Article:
Powering the golden age of audio

Audio, the spoken word, is humanity’s primary means of sentient communication: the sounds a fetus hears in utero; a lover’s whisper; a marriage proposal… all leave deep imprints on our hearts and minds. We use sound to accentuate and transmit our emotions; our aural ability is a primary sense that is deeply connected to emotion.

In fact, much research indicates that hearing is the most important of the five senses. We detect harmful and dangerous sounds with our ears — if a fire alarm rings in the middle of the night, we depend on our hearing to alert us of impending danger. While historically sight has been the most valued sense, audio has been catching up.

As the technological era dawned, audio enjoyed a heyday. Thomas Edison’s phonograph, Guglielmo Marconi’s invention of the radio and Orson Welles’ successful dramatization of “The War of the Worlds,” in what would essentially become the world’s first popular podcast, all left their imprint on history.

But while public programming enjoyed an auditory renaissance in the twentieth century, audio was losing out to an antiquated rival in our day-to-day lives. For generations, humanity’s primary means of communication across distance was the written word: a shortcoming so critical that technology needed to be invented to fill the gap for the spoken word. Johannes Gutenberg’s printing press and the QWERTY keyboard in many senses actually backtracked our progress by prioritizing visual technologies over auditory ones.

Automatic speech recognition: the comeback

Stumbling and slowly, telephony led to research into speech recognition and voice-activated commands. Bell Labs, DARPA and lesser-known academics like Raj Reddy, Leonard Baum and others pioneered the way. IBM and, more recently, Google picked up the gauntlet along with others, and the technology is now surging forward. In the domestic arena, we see Amazon’s Echo freeing our fingers from the keyboard. Steve Jobs hated the stylus, aptly noting we’re equipped with 10 similarly shaped devices — and accordingly, auditory technology has surged forward.

Treadmills will nag us to get off our respective couches to exercise.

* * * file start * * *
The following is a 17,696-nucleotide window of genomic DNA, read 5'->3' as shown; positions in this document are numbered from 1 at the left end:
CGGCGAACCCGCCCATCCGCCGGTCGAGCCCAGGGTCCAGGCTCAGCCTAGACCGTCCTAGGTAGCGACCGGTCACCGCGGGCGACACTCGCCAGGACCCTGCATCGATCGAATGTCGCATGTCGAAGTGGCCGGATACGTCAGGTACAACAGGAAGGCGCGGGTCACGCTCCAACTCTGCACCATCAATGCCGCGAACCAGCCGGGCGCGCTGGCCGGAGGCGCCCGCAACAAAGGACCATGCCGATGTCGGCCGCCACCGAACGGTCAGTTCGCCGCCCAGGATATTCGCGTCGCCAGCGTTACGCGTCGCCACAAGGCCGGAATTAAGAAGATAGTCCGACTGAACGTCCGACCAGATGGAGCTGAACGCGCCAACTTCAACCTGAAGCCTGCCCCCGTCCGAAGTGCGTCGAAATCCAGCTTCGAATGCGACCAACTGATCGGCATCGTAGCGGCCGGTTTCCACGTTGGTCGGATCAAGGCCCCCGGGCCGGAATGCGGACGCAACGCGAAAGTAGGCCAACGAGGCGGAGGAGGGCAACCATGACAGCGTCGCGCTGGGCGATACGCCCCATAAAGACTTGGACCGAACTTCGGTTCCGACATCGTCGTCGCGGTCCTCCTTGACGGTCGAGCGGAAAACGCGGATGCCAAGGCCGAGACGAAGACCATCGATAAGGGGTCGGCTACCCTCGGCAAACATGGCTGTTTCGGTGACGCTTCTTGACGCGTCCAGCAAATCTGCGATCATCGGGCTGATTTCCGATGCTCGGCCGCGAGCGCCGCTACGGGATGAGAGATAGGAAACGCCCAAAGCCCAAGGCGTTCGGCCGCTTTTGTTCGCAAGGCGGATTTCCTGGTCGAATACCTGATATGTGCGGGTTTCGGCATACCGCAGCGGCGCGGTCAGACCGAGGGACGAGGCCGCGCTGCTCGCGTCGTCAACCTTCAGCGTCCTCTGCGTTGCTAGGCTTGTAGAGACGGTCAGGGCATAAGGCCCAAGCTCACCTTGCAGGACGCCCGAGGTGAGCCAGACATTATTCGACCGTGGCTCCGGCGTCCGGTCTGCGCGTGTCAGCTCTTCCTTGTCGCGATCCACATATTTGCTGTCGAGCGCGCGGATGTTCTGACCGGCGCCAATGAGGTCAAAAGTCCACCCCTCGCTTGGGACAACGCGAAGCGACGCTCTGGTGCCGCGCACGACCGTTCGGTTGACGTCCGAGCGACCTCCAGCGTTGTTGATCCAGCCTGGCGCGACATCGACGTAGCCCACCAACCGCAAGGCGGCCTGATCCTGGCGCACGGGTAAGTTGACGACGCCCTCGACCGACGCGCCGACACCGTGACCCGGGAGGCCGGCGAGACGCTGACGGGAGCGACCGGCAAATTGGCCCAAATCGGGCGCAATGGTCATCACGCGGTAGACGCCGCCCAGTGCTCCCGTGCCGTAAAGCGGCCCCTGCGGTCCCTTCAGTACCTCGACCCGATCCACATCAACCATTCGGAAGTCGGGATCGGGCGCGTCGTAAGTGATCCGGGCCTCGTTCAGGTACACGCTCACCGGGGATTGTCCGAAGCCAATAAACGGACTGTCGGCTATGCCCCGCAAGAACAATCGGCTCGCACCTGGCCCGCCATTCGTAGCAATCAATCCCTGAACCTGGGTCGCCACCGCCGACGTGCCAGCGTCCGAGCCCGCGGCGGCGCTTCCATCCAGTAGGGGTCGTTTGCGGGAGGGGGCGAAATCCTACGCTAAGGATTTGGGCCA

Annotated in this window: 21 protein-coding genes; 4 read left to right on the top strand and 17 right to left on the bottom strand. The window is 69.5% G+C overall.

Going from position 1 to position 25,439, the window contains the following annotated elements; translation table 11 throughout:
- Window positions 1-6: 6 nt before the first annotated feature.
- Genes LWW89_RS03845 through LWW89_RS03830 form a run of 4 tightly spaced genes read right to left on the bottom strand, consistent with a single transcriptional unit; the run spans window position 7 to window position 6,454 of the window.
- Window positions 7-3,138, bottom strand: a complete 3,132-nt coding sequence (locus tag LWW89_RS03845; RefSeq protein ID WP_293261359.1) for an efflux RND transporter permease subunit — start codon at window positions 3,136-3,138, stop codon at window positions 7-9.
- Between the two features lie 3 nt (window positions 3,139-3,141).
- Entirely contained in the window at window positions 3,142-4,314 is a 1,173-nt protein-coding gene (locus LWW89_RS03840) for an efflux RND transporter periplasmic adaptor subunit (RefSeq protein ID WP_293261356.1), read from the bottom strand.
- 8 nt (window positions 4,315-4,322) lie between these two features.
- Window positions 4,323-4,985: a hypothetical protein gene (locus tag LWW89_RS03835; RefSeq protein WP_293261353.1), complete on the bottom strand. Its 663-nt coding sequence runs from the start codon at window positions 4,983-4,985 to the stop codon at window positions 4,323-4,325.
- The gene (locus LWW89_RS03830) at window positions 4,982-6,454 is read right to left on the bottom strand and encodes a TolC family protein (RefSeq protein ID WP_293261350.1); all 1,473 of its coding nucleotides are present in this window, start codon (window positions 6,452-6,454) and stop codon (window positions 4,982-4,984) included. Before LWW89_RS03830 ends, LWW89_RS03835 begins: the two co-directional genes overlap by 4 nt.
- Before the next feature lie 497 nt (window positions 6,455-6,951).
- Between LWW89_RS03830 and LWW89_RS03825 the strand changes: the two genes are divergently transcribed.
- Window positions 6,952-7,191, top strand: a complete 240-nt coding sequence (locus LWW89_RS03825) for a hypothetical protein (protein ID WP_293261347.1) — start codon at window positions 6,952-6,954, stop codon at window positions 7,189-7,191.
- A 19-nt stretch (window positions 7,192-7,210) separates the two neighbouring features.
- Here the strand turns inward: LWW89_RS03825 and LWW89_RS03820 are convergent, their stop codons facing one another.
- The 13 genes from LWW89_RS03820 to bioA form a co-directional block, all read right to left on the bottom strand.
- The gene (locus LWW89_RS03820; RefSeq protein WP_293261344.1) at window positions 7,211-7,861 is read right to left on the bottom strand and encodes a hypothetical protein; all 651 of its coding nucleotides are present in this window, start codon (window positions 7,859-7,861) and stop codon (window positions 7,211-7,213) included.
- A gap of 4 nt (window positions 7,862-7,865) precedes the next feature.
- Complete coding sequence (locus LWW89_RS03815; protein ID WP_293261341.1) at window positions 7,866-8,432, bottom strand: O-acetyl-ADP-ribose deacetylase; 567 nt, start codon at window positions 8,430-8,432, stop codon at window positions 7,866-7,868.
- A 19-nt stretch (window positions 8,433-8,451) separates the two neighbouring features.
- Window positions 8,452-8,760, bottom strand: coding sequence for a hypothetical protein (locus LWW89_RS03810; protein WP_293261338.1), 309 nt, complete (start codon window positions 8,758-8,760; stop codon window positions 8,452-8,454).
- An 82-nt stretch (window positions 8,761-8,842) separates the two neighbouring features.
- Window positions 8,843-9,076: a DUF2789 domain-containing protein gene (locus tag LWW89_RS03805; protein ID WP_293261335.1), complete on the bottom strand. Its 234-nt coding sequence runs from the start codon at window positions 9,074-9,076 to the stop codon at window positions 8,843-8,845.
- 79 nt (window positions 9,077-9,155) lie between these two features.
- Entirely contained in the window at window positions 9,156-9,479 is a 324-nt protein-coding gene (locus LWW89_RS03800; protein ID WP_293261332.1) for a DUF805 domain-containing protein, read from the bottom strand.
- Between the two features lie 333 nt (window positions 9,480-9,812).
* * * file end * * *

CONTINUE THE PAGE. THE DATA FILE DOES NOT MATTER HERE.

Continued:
Now we can express our desires without a keyboard and receive responses without a screen: an all-inclusive ability to verbally roam, hands-free, within our homes, offices and cars, at no extra cost. Siri, Cortana and Genie are fully equipped to program our lives without the need to touch a single key, handling scheduling, phone calls and research with a the tap of the home button.

Senses driving the here and now

Audio technology has allowed us to return to a seamless way of communicating. Gone are keystroke text messages in favor of short pre-recorded audio notes. We initiate dialogue with Siri, Cortana and Google Now, receiving witty comebacks in a conscious back-and-forth volley between humans and artificial intelligence.

These personal assistants are expanding their set of programmed responses; for proof, just ask Siri if she beatboxes — trust me. It is not too far-fetched to believe the future of audio will help streamline tasks via voice commands and allow us a more seamless, elegant way of communicating.

As it was in the eras of Gutenberg, Edison and Marconi, the technology is incipient and rudimentary, yet it’s rapidly improving. The internet brought a world of information to our fingertips, and the IoT is wiring it all together. Imagine locating the latest sportscaster predictions for the evening’s Red Sox/Rangers match-up, which Siri finds for me.

On the horizon, programs like Alexa will ask how we like our morning coffee or offer a nudge when we run out of milk. Maybe Amazon Echo will read sections of our favorite publications, and provide route instructions for daily commutes based on up-to-date traffic patterns. Treadmills will nag us to get off our respective couches to exercise, portraying a boisterous personal trainer who keeps track of our calorie intake.

Just as we enter the world fully cognizant of our primary senses, soon they will become the primary means of how we communicate — both interpersonally and via technology — throughout our lives.